mysonx3

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Everything posted by mysonx3

  1. There was already a thread, fyi
  2. Jason Vargas made his MLB debut in 2005. Since then, the MLB average HR/9 had been 1.03. Jason Vargas owns a career 1.07 mark. It hasn't gone above 1.05 since 2012. Jason Vargas does NOT have a problem with the longball.
  3. Why? He hasn't historically had a problem with the longball and he's in a pitcher friendly park
  4. Tyson Ross + Matt Harvey Thoracic Park
  5. I like PitcherList.com's On the Corner. Don't always agree with them but usually solid analysis. Haven't listened to that many though, so SSS
  6. I think this is less of a sure thing than people realize, but yeah De Leon is my guess. Watching hawkishly for other news though. Love Honeywell.
  7. Was just doing some research on him last night actually. I'll have a post at some point, but I think I owe @JFS179 a couple posts on other pitchers, haha. I agree with everything @Rabbit Maranville said. I love me a good changeup.
  8. Was at Tacoma Rainiers Media Day today, saw O'Neill take some sim game at bats, some BP and spoke with the manager (former Rookie of the Year Pat Listach). O'Neill related notes: Dude is YOKED. Like, seriously, stupidly shredded. Easy to see where the power comes from. In a sim game AB (couldn't tell who the pitcher was, the rosters they handed out didn't have numbers), hit a very, very low launch angle home run down the left field line. It was about as much of a line drive shot as you can get, yet strangely enough it didn't really look like he got all of it. Just muscled it. In BP he wasn't squaring it up too well but did have one pretty impressive opposite field shot. Listach raved about him. I thought he was just doing typical coach-speak and optimism, but his tone was decidedly less optimistic about Dan Vogelbach and DJ Peterson, so I'm taking this as a plus even though you can't really trust anything the coaches say.
  9. I'm actually okay with this. Keeps the price down, and it's very clear he's the next man up (whereas, say, Alex Wood, who I also like would have to compete to even be the next man up if he doesn't win a spot). I like that he's going to the bullpen instead of the minors like some of my other guys battling for a spot will if they lose out. I can get some stats out of him in the meantime.
  10. For Anderson getting hurt vs the Cubs going 6 deep to even be a competition you have to assume Anderson survives at least one start
  11. I think the Whiff boost is counteracted (at least in part) by the CalledStrike% drop - while 2015 was a career high at 18.14%, 2016 was a career low at 16.22%
  12. Oh, I agree defense matters I just think I would expect Happ to run a higher BABIP than his teammates but instead it was lower. I'd say .290-.295 would be a good BABIP projection? I was going to do all the math but I realized that Steamer was protecting a very similar BABIP to what I'm thinking along with K and BB rates that basically match last year, so I'll let them do some of the math for me. Based on a 20.0% K rate, a 7.6% BB rate and a .292 BABIP they project a 1.31 WHIP. I'm a little higher on his HR prevention than Steamer, though I will note he was slightly below average at avoiding dangerous flyballs. I also think their LOB% is too low (based largely on the HRs being too high). So I'll say 75% on that, which would give him about a 3.9 ERA. So I think 3.9 and a 1.31 WHIP are fair projections. Not sure how many wins that'd give him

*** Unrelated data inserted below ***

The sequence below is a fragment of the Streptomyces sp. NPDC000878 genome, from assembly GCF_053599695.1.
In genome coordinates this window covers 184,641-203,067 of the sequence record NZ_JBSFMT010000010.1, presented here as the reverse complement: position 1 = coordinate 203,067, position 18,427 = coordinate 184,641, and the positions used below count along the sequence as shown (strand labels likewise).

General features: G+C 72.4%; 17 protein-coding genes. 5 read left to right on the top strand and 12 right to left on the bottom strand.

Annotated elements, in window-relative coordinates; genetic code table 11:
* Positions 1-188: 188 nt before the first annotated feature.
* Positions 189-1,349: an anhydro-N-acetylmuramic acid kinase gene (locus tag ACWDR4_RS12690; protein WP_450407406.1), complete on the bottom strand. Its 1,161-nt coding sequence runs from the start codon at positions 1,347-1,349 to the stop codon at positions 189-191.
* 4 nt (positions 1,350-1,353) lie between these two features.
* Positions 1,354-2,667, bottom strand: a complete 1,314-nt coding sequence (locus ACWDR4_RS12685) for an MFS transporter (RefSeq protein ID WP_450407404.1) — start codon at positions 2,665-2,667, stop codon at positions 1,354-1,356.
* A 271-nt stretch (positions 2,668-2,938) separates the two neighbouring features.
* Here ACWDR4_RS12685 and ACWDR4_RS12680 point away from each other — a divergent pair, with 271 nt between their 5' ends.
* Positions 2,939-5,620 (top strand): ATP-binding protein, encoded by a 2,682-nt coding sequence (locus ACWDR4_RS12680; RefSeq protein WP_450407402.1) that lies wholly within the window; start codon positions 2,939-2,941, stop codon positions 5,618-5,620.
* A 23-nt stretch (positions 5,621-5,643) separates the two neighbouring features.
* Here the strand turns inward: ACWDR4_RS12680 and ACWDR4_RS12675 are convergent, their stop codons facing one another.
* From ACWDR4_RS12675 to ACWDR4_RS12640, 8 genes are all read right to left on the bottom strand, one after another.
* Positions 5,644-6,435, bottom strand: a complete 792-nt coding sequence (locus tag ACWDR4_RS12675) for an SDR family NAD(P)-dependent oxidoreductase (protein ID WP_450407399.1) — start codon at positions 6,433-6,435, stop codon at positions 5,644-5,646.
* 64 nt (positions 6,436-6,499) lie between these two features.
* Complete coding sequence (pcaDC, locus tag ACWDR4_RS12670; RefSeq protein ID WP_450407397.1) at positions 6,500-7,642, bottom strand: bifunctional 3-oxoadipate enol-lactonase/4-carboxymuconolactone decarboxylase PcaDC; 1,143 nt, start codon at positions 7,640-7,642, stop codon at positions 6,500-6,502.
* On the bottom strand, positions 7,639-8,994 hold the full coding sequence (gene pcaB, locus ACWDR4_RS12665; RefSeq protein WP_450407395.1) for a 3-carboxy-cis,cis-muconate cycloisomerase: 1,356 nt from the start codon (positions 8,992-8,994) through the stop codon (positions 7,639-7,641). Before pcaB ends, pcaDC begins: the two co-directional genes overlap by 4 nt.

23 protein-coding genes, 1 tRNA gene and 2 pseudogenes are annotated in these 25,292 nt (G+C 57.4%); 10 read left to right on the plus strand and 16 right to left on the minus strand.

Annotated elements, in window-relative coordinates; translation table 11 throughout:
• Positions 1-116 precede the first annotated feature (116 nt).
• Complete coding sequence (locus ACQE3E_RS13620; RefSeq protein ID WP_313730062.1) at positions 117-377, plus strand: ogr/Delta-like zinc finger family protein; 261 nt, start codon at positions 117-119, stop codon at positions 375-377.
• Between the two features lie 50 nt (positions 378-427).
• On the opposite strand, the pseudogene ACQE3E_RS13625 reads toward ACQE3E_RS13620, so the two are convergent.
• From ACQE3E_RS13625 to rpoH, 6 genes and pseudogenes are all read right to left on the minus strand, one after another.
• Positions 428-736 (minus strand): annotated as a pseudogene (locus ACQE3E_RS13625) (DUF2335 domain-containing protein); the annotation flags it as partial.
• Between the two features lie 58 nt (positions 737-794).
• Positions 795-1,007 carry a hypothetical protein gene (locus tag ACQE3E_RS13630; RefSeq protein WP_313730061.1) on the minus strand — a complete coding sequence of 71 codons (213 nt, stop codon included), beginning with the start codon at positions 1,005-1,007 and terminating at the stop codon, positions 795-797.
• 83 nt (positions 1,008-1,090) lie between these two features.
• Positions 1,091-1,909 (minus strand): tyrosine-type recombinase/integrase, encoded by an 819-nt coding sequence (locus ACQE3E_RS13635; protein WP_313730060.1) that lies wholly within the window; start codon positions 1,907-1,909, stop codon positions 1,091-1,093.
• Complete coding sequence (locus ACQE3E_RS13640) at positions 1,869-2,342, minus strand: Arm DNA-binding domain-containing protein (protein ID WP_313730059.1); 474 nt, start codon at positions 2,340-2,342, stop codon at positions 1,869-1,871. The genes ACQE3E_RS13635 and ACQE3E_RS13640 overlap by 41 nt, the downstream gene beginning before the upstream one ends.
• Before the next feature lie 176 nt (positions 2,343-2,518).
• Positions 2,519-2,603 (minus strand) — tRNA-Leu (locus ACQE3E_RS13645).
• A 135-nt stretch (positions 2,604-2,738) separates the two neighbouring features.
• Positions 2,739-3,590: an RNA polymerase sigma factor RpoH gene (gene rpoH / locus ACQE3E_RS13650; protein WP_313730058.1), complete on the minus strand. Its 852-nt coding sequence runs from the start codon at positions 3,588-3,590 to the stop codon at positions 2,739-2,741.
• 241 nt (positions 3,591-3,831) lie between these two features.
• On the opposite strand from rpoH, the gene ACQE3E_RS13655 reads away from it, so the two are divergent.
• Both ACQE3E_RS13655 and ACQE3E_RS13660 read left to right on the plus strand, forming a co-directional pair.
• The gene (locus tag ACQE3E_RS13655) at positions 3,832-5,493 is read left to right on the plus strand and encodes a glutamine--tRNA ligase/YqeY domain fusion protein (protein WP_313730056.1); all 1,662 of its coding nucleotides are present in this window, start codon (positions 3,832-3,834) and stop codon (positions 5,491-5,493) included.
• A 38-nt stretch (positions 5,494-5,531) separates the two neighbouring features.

13. I don't think you can totally credit that BABIP to the defense. The Blue Jay pitching staff as a whole had some great BABIP indicators - ones that Happ doesn't share. 2nd highest IFFB% 6th highest Soft% 8th lowest LD% The team BABIP was part defense, part contact management. Happ only had one part of that equation going for him (defense), yet his BABIP was 15 points lower than the team's. It just doesn't add up to me
  14. Happ beat his FIP by a ton last year. I don't usually have a problem with guys who beat their FIPs, but I'm very skeptical when it's a guy who: 1. Doesn't get a ton of flyballs/pop-ups (aka the Chris Young method of FIP-beating) 2. Doesn't have a great contact management profile (aka the Tanner Roark method of FIP-beating) 3. Doesn't have a track record of beating his FIP
  15. Mostly subjective and narrative based I think. For example, I give Bosio some of the credit for Arrieta turning into an ace (and also some blame for him being a bust in Baltimore on their pitching coaches). I also give him some credit for Kyle Hendricks, along with credit to Hendricks himself obviously (the biggest slice in my opinion) and some blame to the industry for undervaluing the command & changeup profile. I also give Bosio some credit for the Cubs phenomenal contact management on a team level (that historic BABIP wasn't just their defense - they did a phenomenal job limiting hard contact as a team)
  16. Wonder how much a team would be willing to give up if a Searage or a Bosio was available via FA/trade? Heck, I wonder what kind of mega deal Epstein could get as a FA...
  17. Nobody is willing to pay what the Cubs pay Heyward, let alone give up something valuable for the right to do so. They're stuck with him unless they eat a good chunk of the contract
  18. Surprised you aren't lower on Dahl. His pitch type whiff rates are pretty ugly. 16.90% vs LHP Fourseamers 17.72% vs RHP Fourseamers 23.08% vs LHP Sliders 18.52% vs LHP Curveballs 20.65% vs RHP Changeups 20.99% vs RHP Sliders Overall 14.9 Whiff%
  19. Why would anyone give them upgraded pitching in exchange for a "giant waste of a contract"?
  20. I'd like to see a write up of Jean Segura. Having done some of the things you do on my own, I'm pretty sold but want to know if that's just my Mariners colored glasses